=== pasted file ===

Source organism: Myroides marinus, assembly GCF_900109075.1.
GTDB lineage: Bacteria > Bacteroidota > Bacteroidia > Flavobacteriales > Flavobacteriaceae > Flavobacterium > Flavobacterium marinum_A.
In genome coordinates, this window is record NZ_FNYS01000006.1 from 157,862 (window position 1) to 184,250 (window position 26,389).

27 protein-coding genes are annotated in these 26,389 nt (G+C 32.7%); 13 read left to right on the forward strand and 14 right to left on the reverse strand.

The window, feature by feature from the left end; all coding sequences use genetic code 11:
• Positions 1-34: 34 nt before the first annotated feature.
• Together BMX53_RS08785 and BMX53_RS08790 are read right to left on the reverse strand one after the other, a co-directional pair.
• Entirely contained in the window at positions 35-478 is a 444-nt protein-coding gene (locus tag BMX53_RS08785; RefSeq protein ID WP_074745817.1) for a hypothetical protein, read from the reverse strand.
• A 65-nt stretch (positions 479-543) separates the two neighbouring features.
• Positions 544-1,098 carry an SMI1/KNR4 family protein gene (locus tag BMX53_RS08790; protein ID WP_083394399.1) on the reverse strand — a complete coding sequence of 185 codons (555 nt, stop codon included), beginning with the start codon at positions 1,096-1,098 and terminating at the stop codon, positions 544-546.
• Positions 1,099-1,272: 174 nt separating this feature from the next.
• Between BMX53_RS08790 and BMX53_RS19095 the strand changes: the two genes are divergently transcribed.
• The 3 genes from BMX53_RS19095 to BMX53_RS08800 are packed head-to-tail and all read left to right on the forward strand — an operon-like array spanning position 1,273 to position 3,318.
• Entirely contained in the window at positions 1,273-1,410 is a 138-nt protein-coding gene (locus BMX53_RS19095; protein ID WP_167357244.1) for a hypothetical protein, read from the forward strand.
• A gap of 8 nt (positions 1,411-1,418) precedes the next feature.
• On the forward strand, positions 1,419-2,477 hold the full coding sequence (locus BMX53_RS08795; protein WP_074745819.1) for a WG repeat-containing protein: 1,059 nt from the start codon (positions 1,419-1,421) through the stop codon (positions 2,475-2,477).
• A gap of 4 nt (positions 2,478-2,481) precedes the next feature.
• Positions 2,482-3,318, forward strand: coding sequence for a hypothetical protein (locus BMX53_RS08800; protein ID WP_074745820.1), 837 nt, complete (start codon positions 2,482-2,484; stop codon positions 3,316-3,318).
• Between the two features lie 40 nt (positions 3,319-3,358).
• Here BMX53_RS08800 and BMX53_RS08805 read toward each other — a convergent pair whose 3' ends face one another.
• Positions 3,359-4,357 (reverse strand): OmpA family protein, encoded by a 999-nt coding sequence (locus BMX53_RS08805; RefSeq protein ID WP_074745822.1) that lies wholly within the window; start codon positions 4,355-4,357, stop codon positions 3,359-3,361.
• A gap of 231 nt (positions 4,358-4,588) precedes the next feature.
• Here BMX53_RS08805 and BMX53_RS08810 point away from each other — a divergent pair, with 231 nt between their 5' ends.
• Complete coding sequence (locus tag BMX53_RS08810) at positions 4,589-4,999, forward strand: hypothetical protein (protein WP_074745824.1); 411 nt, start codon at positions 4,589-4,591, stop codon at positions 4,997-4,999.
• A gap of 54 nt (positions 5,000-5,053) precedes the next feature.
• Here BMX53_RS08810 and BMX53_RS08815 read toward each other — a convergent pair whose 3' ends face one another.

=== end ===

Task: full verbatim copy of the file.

Source organism: Myroides marinus, assembly GCF_900109075.1.
GTDB lineage: Bacteria > Bacteroidota > Bacteroidia > Flavobacteriales > Flavobacteriaceae > Flavobacterium > Flavobacterium marinum_A.
In genome coordinates, this window is record NZ_FNYS01000006.1 from 157,862 (window position 1) to 184,250 (window position 26,389).

27 protein-coding genes are annotated in these 26,389 nt (G+C 32.7%); 13 read left to right on the forward strand and 14 right to left on the reverse strand.

The window, feature by feature from the left end; all coding sequences use genetic code 11:
• Positions 1-34: 34 nt before the first annotated feature.
• Together BMX53_RS08785 and BMX53_RS08790 are read right to left on the reverse strand one after the other, a co-directional pair.
• Entirely contained in the window at positions 35-478 is a 444-nt protein-coding gene (locus tag BMX53_RS08785; RefSeq protein ID WP_074745817.1) for a hypothetical protein, read from the reverse strand.
• A 65-nt stretch (positions 479-543) separates the two neighbouring features.
• Positions 544-1,098 carry an SMI1/KNR4 family protein gene (locus tag BMX53_RS08790; protein ID WP_083394399.1) on the reverse strand — a complete coding sequence of 185 codons (555 nt, stop codon included), beginning with the start codon at positions 1,096-1,098 and terminating at the stop codon, positions 544-546.
• Positions 1,099-1,272: 174 nt separating this feature from the next.
• Between BMX53_RS08790 and BMX53_RS19095 the strand changes: the two genes are divergently transcribed.
• The 3 genes from BMX53_RS19095 to BMX53_RS08800 are packed head-to-tail and all read left to right on the forward strand — an operon-like array spanning position 1,273 to position 3,318.
• Entirely contained in the window at positions 1,273-1,410 is a 138-nt protein-coding gene (locus BMX53_RS19095; protein ID WP_167357244.1) for a hypothetical protein, read from the forward strand.
• A gap of 8 nt (positions 1,411-1,418) precedes the next feature.
• On the forward strand, positions 1,419-2,477 hold the full coding sequence (locus BMX53_RS08795; protein WP_074745819.1) for a WG repeat-containing protein: 1,059 nt from the start codon (positions 1,419-1,421) through the stop codon (positions 2,475-2,477).
• A gap of 4 nt (positions 2,478-2,481) precedes the next feature.
• Positions 2,482-3,318, forward strand: coding sequence for a hypothetical protein (locus BMX53_RS08800; protein ID WP_074745820.1), 837 nt, complete (start codon positions 2,482-2,484; stop codon positions 3,316-3,318).
• Between the two features lie 40 nt (positions 3,319-3,358).
• Here BMX53_RS08800 and BMX53_RS08805 read toward each other — a convergent pair whose 3' ends face one another.
• Positions 3,359-4,357 (reverse strand): OmpA family protein, encoded by a 999-nt coding sequence (locus BMX53_RS08805; RefSeq protein ID WP_074745822.1) that lies wholly within the window; start codon positions 4,355-4,357, stop codon positions 3,359-3,361.
• A gap of 231 nt (positions 4,358-4,588) precedes the next feature.
• Here BMX53_RS08805 and BMX53_RS08810 point away from each other — a divergent pair, with 231 nt between their 5' ends.
• Complete coding sequence (locus tag BMX53_RS08810) at positions 4,589-4,999, forward strand: hypothetical protein (protein WP_074745824.1); 411 nt, start codon at positions 4,589-4,591, stop codon at positions 4,997-4,999.
• A gap of 54 nt (positions 5,000-5,053) precedes the next feature.
• Here BMX53_RS08810 and BMX53_RS08815 read toward each other — a convergent pair whose 3' ends face one another.